It's time to question and transform the way of thinking as well as review how we teach within our university!
What does Decolonising the Curriculum mean?
In education, the term ‘decolonisation’ is based on the observation that the global histories of Western colonial domination have limited what is considered knowledge and whose knowledge is recognised. Recognising the bias and inequality that is created from the knowledge being taught in the curriculum being mainly Western, white and Anglo-centric.
Knowledge is not owned by one specific group, when we arrive at the idea that western forms of knowledge are just one lineage of knowledge, we miss an abundance of knowledge forms that exist. It entails ensuring the information and perspectives taught are diversified and reflect the importance of minority and indigenous perspectives in research.
Decolonising the curriculum seeks to question and transform this way of thinking as well as review how we teach within our university.
Decolonising the curriculum seeks to embed liberation and equality in all aspects of the university from:
Changing course content to include different perspectives and more diverse reading lists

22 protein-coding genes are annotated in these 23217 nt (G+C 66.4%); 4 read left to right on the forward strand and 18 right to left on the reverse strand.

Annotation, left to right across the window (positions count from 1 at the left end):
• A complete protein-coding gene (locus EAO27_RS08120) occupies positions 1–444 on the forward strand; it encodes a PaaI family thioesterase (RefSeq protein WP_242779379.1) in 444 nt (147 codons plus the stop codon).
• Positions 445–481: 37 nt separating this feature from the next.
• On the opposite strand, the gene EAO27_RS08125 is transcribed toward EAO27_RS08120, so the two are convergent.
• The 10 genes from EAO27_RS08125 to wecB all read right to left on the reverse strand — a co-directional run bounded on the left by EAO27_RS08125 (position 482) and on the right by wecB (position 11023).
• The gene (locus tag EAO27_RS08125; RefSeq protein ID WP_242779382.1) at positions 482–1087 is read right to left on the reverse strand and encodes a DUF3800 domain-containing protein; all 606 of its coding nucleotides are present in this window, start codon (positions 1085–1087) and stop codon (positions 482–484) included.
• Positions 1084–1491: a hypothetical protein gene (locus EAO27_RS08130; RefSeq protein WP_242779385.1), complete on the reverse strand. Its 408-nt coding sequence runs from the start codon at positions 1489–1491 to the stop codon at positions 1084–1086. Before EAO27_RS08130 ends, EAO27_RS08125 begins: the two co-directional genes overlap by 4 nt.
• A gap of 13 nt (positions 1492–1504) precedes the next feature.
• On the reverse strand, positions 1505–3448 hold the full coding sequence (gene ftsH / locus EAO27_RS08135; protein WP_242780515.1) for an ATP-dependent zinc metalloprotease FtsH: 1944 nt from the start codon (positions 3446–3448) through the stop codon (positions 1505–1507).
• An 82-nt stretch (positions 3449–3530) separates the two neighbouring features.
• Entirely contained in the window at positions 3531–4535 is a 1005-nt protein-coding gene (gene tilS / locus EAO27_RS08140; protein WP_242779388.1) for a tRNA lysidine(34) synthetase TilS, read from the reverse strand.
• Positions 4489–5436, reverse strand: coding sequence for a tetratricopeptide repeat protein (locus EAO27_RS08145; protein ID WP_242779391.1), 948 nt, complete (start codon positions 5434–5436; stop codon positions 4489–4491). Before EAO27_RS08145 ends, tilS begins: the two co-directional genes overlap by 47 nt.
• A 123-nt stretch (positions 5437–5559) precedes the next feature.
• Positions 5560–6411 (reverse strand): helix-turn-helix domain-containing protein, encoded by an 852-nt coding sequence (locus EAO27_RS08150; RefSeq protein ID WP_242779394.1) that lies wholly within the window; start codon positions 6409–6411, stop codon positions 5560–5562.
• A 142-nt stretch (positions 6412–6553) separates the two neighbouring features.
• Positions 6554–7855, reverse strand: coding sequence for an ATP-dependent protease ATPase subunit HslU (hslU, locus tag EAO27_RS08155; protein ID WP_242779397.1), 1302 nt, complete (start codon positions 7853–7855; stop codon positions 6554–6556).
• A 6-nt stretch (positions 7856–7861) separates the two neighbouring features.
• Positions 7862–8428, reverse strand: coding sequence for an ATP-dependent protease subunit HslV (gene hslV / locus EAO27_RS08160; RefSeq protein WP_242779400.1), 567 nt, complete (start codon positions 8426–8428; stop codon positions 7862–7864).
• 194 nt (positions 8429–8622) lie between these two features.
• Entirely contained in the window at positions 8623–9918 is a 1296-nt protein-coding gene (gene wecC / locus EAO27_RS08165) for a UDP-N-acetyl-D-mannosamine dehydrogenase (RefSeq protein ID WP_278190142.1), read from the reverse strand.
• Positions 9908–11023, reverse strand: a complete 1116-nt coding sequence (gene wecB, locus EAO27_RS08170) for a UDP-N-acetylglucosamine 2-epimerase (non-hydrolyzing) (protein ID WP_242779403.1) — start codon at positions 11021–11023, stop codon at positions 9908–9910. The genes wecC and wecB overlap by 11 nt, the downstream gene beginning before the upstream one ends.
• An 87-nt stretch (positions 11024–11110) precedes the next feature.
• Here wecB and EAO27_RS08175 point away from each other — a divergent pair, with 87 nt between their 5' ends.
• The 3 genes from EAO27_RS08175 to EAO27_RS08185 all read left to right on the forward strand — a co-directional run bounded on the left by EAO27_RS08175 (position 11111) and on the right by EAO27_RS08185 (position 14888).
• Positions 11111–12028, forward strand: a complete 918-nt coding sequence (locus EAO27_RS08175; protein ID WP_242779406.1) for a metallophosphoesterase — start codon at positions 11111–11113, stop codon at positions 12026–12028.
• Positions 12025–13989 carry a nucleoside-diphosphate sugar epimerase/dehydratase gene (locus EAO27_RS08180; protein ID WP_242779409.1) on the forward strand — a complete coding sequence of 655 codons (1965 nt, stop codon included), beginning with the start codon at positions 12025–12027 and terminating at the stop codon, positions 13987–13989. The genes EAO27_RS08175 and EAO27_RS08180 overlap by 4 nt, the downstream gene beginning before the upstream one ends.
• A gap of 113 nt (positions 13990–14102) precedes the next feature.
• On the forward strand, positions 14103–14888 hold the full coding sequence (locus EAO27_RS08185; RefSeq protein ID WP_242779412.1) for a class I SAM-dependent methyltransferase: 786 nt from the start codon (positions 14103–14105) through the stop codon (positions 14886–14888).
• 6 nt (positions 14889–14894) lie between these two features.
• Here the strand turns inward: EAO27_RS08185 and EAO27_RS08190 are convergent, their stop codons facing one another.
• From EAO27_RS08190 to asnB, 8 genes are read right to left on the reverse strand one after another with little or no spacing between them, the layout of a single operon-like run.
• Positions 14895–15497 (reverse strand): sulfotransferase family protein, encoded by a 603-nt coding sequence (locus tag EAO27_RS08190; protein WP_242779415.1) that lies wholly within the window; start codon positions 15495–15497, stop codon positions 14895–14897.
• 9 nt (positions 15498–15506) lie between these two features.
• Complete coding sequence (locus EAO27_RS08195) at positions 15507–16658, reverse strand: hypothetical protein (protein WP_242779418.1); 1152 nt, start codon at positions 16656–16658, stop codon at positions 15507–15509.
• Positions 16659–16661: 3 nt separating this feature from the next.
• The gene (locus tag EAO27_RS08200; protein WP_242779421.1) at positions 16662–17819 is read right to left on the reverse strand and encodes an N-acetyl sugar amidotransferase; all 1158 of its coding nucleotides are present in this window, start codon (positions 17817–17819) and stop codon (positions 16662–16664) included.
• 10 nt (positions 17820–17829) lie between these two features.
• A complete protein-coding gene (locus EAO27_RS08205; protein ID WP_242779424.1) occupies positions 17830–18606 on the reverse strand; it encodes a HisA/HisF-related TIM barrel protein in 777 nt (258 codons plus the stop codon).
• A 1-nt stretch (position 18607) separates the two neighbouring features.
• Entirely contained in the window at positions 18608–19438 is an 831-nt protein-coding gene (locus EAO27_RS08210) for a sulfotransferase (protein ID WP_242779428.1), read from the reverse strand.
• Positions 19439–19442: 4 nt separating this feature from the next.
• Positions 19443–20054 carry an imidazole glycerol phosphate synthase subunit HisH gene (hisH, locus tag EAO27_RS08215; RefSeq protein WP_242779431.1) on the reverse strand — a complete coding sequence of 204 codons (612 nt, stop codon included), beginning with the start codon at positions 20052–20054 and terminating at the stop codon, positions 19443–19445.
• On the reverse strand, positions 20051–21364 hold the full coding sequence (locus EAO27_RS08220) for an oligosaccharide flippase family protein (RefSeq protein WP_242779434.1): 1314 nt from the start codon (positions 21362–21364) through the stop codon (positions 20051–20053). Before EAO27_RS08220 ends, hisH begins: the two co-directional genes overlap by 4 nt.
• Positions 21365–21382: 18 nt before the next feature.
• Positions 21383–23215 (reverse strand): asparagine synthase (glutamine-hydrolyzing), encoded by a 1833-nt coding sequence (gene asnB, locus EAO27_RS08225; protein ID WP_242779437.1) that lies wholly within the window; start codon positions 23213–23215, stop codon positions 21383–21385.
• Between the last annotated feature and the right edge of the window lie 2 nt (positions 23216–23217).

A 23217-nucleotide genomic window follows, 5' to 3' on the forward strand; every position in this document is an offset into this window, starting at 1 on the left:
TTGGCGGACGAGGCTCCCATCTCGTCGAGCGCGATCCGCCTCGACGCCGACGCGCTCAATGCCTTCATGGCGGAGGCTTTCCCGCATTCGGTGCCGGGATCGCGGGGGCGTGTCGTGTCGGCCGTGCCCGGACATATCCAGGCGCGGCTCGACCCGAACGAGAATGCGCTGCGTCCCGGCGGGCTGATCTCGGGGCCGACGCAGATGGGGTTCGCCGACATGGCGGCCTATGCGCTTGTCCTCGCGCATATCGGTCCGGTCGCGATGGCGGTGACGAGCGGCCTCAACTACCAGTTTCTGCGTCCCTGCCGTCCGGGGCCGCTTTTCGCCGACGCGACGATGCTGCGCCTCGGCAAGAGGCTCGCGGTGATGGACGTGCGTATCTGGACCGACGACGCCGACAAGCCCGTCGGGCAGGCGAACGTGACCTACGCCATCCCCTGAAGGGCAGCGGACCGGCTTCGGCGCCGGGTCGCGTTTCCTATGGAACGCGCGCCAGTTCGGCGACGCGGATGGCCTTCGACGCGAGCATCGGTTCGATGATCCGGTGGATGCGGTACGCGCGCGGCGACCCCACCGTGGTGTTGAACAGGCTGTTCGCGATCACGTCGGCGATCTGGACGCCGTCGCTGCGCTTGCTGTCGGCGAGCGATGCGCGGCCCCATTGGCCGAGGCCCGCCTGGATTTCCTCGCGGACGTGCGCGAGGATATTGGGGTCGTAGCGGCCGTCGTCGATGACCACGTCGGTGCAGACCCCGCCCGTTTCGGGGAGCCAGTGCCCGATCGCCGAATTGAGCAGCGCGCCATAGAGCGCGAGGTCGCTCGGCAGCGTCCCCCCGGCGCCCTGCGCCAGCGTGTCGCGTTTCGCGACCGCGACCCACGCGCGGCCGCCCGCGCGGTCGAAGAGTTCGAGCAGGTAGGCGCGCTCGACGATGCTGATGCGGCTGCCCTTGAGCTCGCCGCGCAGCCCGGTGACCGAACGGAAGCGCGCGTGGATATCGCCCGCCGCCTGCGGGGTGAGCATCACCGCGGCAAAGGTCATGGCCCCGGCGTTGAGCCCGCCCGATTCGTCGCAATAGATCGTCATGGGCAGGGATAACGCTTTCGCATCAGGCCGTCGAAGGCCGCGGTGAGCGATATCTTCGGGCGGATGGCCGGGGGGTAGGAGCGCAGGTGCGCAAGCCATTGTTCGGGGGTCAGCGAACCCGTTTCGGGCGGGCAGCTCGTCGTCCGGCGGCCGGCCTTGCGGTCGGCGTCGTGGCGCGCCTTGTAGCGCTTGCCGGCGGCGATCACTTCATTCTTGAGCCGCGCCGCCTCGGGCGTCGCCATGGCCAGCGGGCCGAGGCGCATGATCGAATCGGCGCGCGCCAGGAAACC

Changing how courses are taught
Developing support and training on decolonising the curriculum
Changing recruitment processes
However, it is a lot more than simply changing reading lists; a systematic change has to take place. The system in which we currently live in was not designed for BME communities. If we want to effectively decolonise the curriculum, we first need to create a new system that is more inclusive and values people’s lived experiences.
Why Decolonise the Curriculum?
Decolonising the curriculum expands the resources and knowledge that is taught and allows for a wealth of perspectives that broadens both students and lecturers' horizons.
The current curriculum can cause BME students to have an adverse experience at University. Being taught a curriculum which does not teach any aspect of your identity and erases parts of your history can insinuate feelings of exclusion.
In 2016-2017, a survey conducted by AdvancedHE found that in the United Kingdom amongst 19,000 professors, only 25 were Black women and only 90 Black men.
We encourage you to take the time to educate yourself on this important topic: